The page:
Servant Leadership – one quote

There are two main things to say about a ScrumMaster.

  1. The SM is a servant leader.
  2. The SM is the impediment-remover-in-chief.

With this latter one, we are saying that the SM is not the only one who can remove impediments (the rest of the Team, Managers, people outside the company could all help do that).  But, for the Team, the SM is the main person driving that — making sure it is always happening.  And getting tremendous results.  Or at least keeping the Team winning the Super Bowl every year (you see what I mean).

But for now, let’s turn to servant leadership.

Note: Robert Greenleaf was inspired by Herman Hesse’s novel, Journey to the East. Hence the picture to the right. Thanks to Amazon.

Servant leadership and fixing impediments are almost the same thing.  You, as the servant, ask the Team what their biggest problem or impediment is, and you offer to fix it.  You do what they ask.  In that way, you are their servant.

It seems very simple, does it not?

Here’s a quote from Robert Greenleaf’s original essay that makes it a bit more rich:

“One is asked, then, to accept the human condition, its sufferings and its joys, and to work with its imperfections as the foundation upon which the individual will build wholeness through adventurous creative achievement.”  (Robert Greenleaf in his essay “The Servant as Leader”)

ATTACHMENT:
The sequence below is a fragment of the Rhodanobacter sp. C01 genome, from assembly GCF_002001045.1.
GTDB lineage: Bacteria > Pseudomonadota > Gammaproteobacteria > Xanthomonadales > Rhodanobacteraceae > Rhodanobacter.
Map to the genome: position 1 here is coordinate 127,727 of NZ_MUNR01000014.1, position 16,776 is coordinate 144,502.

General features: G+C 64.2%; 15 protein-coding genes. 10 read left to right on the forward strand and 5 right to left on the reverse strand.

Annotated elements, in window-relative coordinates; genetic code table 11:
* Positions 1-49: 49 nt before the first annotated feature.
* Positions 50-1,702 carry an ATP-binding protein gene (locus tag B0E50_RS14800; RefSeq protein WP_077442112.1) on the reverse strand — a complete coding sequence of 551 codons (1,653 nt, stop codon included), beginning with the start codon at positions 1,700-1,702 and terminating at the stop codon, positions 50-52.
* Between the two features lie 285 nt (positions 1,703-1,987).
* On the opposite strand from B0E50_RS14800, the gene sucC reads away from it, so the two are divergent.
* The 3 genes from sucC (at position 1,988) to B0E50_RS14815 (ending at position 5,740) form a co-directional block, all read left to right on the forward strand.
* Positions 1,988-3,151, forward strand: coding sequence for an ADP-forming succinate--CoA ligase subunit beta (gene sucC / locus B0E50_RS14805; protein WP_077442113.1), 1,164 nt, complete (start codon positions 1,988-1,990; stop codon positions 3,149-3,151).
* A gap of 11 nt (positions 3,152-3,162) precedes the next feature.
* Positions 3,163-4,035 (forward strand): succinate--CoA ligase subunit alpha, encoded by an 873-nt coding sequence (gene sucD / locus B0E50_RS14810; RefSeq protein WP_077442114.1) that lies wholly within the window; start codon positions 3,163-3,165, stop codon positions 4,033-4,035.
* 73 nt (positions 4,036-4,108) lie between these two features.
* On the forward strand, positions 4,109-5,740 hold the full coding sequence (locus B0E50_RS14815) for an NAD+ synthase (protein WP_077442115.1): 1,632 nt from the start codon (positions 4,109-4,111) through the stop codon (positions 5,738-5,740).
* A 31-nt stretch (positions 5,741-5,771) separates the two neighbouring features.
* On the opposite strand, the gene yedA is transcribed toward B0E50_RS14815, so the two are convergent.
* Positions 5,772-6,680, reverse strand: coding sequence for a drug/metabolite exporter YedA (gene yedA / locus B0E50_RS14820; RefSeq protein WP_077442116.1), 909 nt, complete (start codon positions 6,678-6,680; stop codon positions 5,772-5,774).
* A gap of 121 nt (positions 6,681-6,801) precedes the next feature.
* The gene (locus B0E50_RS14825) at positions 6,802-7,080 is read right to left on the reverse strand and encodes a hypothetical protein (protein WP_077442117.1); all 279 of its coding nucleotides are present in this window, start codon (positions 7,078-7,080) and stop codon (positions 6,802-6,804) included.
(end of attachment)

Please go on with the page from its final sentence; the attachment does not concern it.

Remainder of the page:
“One”, he says — that is you and Robert Greenleaf — “is asked….”

One is bidden to help people, just as they are.

Some of us think that people are mainly broken.  They are weak, they lie, they are lazy, they avoid responsibility.  Many other “bad” qualities.  Certainly, it does not take far to look to see that many if not all of us are … less than perfect.  And could realistically be better.  If….

Others think that all people are wonderful and never make mistakes, and are “practically perfect in every way.”  Or at least 80% good versus only 20% “bad”.  They are much more optimistic about human nature.

In theory, these ideas about human nature are interesting.

What matters more is — who are the people in my Team?

And the evidence I see is that it can vary a lot.

And, I think, Robert Greenleaf, at least for most Teams, wants us to be servant leaders and accept them (the team members) for who they are, “warts and all” as we sometimes say.

Let us take this a bit further.  I think Robert Greenleaf was a realistic guy.  He did not expect you as a leader merely to serve chocolate truffles to those wanting sweets.  He also expects you to help them have a vision of how life can be better. To draw upon the better angels of their natures.

Now – how does this all affect how you act — as a manager or as a SM in the Team?


You may find Robert Greenleaf’s essay to be interesting.  The Servant as Leader

Notice that it is not titled “The Leader as Servant”.



« « Dark Scrum – Some comments || Necessary Conditions for a Team » »


Leave a Reply